At CBOSS, we take compliance seriously. In healthcare, this not only applies to the Payment Card Industry Data Security Standard (commonly referred to as PCI-DSS) compliance, but also those requirements surrounding HIPAA as well. We’ve previously discussed the nuances of PCI-DSS in an earlier blog series, so feel free to refer to that for a detailed look at how to prioritize PCI. In this post, we’ll examine HIPAA, its role in protecting healthcare data, and finally its inherent importance surrounding you and your payment gateway.
In understanding HIPAA and how it differs from (and in healthcare, one could argue – compliments) PCI-DSS, as well as why it matters, let’s briefly examine HIPAA. Enacted in 1996, The Health Insurance Portability and Accountability Act or HIPAA for short, was primarily focused on the emerging need to modernize and standardize electronic storage and interchange for patient data that had previously been stored and transcribed using pen and paper. Though most of the law was focus on the minutiae of data interchange, perhaps the most well know and far reaching aspects of HIPAA were what are commonly referred to as the Security Rule and the Privacy Rule.
The Security Rule requires that appropriate administrative, physical, and technical safeguards are in place to ensure the confidentiality, integrity and security of all electronic protected health information (PHI). Guidance for appropriateness of controls is based on risk analysis using the NIST HIPAA Security Toolkit as a baseline for understanding. But is incumbent upon every covered entity to understand their risk in managing PHI.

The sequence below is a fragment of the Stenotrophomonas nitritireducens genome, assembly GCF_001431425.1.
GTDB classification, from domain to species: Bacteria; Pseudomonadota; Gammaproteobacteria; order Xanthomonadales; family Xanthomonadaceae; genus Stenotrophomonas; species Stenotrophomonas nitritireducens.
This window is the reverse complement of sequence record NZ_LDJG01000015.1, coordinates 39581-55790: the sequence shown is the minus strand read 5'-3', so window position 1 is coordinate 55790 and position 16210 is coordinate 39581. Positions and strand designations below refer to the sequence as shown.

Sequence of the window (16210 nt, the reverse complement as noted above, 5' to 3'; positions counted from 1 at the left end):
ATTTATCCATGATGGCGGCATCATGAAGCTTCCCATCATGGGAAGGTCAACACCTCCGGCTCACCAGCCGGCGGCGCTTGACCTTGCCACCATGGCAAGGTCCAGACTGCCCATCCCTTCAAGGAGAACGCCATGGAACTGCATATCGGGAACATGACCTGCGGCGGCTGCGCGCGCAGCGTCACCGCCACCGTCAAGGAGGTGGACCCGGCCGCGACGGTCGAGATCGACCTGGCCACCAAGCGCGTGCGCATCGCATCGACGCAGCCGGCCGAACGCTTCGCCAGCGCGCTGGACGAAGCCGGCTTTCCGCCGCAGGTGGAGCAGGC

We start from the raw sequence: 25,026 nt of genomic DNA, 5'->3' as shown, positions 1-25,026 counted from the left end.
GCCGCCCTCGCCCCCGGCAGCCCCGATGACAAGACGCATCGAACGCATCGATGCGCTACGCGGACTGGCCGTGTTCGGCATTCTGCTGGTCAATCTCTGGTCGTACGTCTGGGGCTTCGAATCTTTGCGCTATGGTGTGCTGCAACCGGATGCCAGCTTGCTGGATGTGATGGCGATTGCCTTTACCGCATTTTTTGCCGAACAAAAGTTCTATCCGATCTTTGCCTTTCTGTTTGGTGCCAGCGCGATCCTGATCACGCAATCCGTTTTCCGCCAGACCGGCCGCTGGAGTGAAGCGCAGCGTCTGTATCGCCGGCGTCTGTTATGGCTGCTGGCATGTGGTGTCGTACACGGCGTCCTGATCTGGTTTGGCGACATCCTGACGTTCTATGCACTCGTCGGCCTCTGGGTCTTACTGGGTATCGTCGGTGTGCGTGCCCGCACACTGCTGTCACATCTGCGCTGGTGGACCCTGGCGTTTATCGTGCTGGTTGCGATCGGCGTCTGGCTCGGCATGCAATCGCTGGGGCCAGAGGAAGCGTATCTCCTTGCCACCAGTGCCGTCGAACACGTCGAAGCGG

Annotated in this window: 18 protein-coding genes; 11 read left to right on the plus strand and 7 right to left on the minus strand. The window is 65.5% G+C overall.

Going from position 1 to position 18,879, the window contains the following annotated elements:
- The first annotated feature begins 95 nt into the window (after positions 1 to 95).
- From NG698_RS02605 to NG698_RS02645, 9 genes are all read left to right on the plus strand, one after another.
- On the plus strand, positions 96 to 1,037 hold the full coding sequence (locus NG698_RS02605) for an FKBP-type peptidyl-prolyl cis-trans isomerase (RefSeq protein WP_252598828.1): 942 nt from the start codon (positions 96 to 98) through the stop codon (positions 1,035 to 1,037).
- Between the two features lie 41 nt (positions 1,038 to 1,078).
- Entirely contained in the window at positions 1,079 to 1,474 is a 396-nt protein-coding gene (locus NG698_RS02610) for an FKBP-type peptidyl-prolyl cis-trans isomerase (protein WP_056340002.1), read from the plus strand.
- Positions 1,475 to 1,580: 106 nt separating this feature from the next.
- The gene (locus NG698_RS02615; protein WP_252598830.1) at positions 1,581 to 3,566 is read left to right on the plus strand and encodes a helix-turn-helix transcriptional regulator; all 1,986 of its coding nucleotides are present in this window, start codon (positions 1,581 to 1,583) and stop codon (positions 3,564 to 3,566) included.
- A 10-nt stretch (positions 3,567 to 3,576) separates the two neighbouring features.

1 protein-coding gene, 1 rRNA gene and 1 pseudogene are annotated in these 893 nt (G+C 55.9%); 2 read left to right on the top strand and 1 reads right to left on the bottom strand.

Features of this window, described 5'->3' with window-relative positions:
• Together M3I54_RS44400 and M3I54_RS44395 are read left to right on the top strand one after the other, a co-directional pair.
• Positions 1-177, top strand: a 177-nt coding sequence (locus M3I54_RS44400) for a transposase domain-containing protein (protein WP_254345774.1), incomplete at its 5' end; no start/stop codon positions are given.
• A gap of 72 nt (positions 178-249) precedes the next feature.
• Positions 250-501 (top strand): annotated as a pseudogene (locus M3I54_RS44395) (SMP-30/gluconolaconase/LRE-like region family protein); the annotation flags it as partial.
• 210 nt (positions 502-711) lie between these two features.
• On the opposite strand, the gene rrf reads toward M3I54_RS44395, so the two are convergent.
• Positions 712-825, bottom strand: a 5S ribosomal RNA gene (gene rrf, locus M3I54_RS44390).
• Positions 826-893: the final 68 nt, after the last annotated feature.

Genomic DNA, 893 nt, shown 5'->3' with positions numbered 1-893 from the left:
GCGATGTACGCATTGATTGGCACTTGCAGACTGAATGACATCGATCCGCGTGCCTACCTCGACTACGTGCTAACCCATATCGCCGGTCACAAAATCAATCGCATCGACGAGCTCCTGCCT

The Privacy Rule requires Covered Entities to limit disclosure of Protected Health Information (PHI). PHI may only be disclosed with authorization of the patient unless it is needed to further healthcare or billing, or required to satisfy legal requirements, like a subpoenas for example. Additionally, Covered Entities must share with the patient to whom their PHI is being disclosed to and for what reasons, and must do so by disclosing only the minimum required information whenever possible. Finally, Covered Entities must track where and how they have stored and disclosed PHI.